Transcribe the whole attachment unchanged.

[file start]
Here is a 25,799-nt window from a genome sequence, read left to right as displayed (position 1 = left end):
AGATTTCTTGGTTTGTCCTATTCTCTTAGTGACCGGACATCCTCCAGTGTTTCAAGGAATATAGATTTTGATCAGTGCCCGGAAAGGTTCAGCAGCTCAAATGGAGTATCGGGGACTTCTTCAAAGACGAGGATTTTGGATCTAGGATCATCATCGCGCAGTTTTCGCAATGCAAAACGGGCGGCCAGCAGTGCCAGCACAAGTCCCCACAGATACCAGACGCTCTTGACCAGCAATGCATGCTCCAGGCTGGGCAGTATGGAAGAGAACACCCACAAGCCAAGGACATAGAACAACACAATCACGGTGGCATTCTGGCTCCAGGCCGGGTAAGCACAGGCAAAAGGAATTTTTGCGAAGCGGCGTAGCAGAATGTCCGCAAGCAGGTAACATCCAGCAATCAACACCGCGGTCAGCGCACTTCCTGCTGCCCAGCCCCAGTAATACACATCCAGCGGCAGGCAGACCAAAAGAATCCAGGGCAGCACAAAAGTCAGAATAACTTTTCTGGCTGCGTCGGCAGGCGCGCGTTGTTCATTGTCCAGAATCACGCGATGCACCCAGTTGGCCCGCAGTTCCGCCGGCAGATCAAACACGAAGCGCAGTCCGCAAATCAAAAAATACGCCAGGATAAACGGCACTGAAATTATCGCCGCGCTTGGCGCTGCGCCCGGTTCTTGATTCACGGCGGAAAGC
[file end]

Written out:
Here is a 25,799-nt window from a genome sequence, read left to right as displayed (position 1 = left end):
AGATTTCTTGGTTTGTCCTATTCTCTTAGTGACCGGACATCCTCCAGTGTTTCAAGGAATATAGATTTTGATCAGTGCCCGGAAAGGTTCAGCAGCTCAAATGGAGTATCGGGGACTTCTTCAAAGACGAGGATTTTGGATCTAGGATCATCATCGCGCAGTTTTCGCAATGCAAAACGGGCGGCCAGCAGTGCCAGCACAAGTCCCCACAGATACCAGACGCTCTTGACCAGCAATGCATGCTCCAGGCTGGGCAGTATGGAAGAGAACACCCACAAGCCAAGGACATAGAACAACACAATCACGGTGGCATTCTGGCTCCAGGCCGGGTAAGCACAGGCAAAAGGAATTTTTGCGAAGCGGCGTAGCAGAATGTCCGCAAGCAGGTAACATCCAGCAATCAACACCGCGGTCAGCGCACTTCCTGCTGCCCAGCCCCAGTAATACACATCCAGCGGCAGGCAGACCAAAAGAATCCAGGGCAGCACAAAAGTCAGAATAACTTTTCTGGCTGCGTCGGCAGGCGCGCGTTGTTCATTGTCCAGAATCACGCGATGCACCCAGTTGGCCCGCAGTTCCGCCGGCAGATCAAACACGAAGCGCAGTCCGCAAATCAAAAAATACGCCAGGATAAACGGCACTGAAATTATCGCCGCGCTTGGCGCTGCGCCCGGTTCTTGATTCACGGCGGAAAGC